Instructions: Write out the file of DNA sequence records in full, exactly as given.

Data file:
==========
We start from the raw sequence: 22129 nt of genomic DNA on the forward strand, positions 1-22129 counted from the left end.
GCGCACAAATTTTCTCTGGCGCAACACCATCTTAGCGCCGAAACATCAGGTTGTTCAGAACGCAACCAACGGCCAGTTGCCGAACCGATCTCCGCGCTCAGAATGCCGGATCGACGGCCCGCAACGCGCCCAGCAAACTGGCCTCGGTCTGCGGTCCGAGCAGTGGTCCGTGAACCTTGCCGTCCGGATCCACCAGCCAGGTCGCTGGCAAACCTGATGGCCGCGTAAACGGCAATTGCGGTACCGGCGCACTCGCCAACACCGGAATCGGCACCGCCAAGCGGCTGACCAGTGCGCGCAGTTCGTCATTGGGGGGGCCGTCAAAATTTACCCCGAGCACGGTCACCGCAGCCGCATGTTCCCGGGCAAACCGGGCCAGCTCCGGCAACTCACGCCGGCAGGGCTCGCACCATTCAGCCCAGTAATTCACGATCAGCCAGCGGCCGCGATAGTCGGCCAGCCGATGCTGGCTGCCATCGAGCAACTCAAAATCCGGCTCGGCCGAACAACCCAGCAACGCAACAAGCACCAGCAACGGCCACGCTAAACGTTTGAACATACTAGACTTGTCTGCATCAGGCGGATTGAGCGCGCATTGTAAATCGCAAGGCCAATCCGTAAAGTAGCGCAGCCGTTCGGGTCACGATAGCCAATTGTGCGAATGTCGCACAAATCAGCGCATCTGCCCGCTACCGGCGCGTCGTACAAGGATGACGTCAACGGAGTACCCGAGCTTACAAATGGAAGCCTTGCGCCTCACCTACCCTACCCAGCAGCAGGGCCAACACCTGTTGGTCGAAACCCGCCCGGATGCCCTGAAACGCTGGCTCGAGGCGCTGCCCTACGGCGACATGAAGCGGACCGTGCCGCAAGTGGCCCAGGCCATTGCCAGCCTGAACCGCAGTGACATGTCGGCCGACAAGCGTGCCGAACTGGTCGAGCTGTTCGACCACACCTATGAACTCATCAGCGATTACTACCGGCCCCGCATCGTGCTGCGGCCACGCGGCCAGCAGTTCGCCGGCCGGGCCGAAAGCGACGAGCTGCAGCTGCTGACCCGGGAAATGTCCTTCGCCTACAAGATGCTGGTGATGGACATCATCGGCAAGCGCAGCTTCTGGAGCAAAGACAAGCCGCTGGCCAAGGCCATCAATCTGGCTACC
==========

We start from the raw sequence: 22129 nt of genomic DNA on the forward strand, positions 1-22129 counted from the left end.
GCGCACAAATTTTCTCTGGCGCAACACCATCTTAGCGCCGAAACATCAGGTTGTTCAGAACGCAACCAACGGCCAGTTGCCGAACCGATCTCCGCGCTCAGAATGCCGGATCGACGGCCCGCAACGCGCCCAGCAAACTGGCCTCGGTCTGCGGTCCGAGCAGTGGTCCGTGAACCTTGCCGTCCGGATCCACCAGCCAGGTCGCTGGCAAACCTGATGGCCGCGTAAACGGCAATTGCGGTACCGGCGCACTCGCCAACACCGGAATCGGCACCGCCAAGCGGCTGACCAGTGCGCGCAGTTCGTCATTGGGGGGGCCGTCAAAATTTACCCCGAGCACGGTCACCGCAGCCGCATGTTCCCGGGCAAACCGGGCCAGCTCCGGCAACTCACGCCGGCAGGGCTCGCACCATTCAGCCCAGTAATTCACGATCAGCCAGCGGCCGCGATAGTCGGCCAGCCGATGCTGGCTGCCATCGAGCAACTCAAAATCCGGCTCGGCCGAACAACCCAGCAACGCAACAAGCACCAGCAACGGCCACGCTAAACGTTTGAACATACTAGACTTGTCTGCATCAGGCGGATTGAGCGCGCATTGTAAATCGCAAGGCCAATCCGTAAAGTAGCGCAGCCGTTCGGGTCACGATAGCCAATTGTGCGAATGTCGCACAAATCAGCGCATCTGCCCGCTACCGGCGCGTCGTACAAGGATGACGTCAACGGAGTACCCGAGCTTACAAATGGAAGCCTTGCGCCTCACCTACCCTACCCAGCAGCAGGGCCAACACCTGTTGGTCGAAACCCGCCCGGATGCCCTGAAACGCTGGCTCGAGGCGCTGCCCTACGGCGACATGAAGCGGACCGTGCCGCAAGTGGCCCAGGCCATTGCCAGCCTGAACCGCAGTGACATGTCGGCCGACAAGCGTGCCGAACTGGTCGAGCTGTTCGACCACACCTATGAACTCATCAGCGATTACTACCGGCCCCGCATCGTGCTGCGGCCACGCGGCCAGCAGTTCGCCGGCCGGGCCGAAAGCGACGAGCTGCAGCTGCTGACCCGGGAAATGTCCTTCGCCTACAAGATGCTGGTGATGGACATCATCGGCAAGCGCAGCTTCTGGAGCAAAGACAAGCCGCTGGCCAAGGCCATCAATCTGGCTACC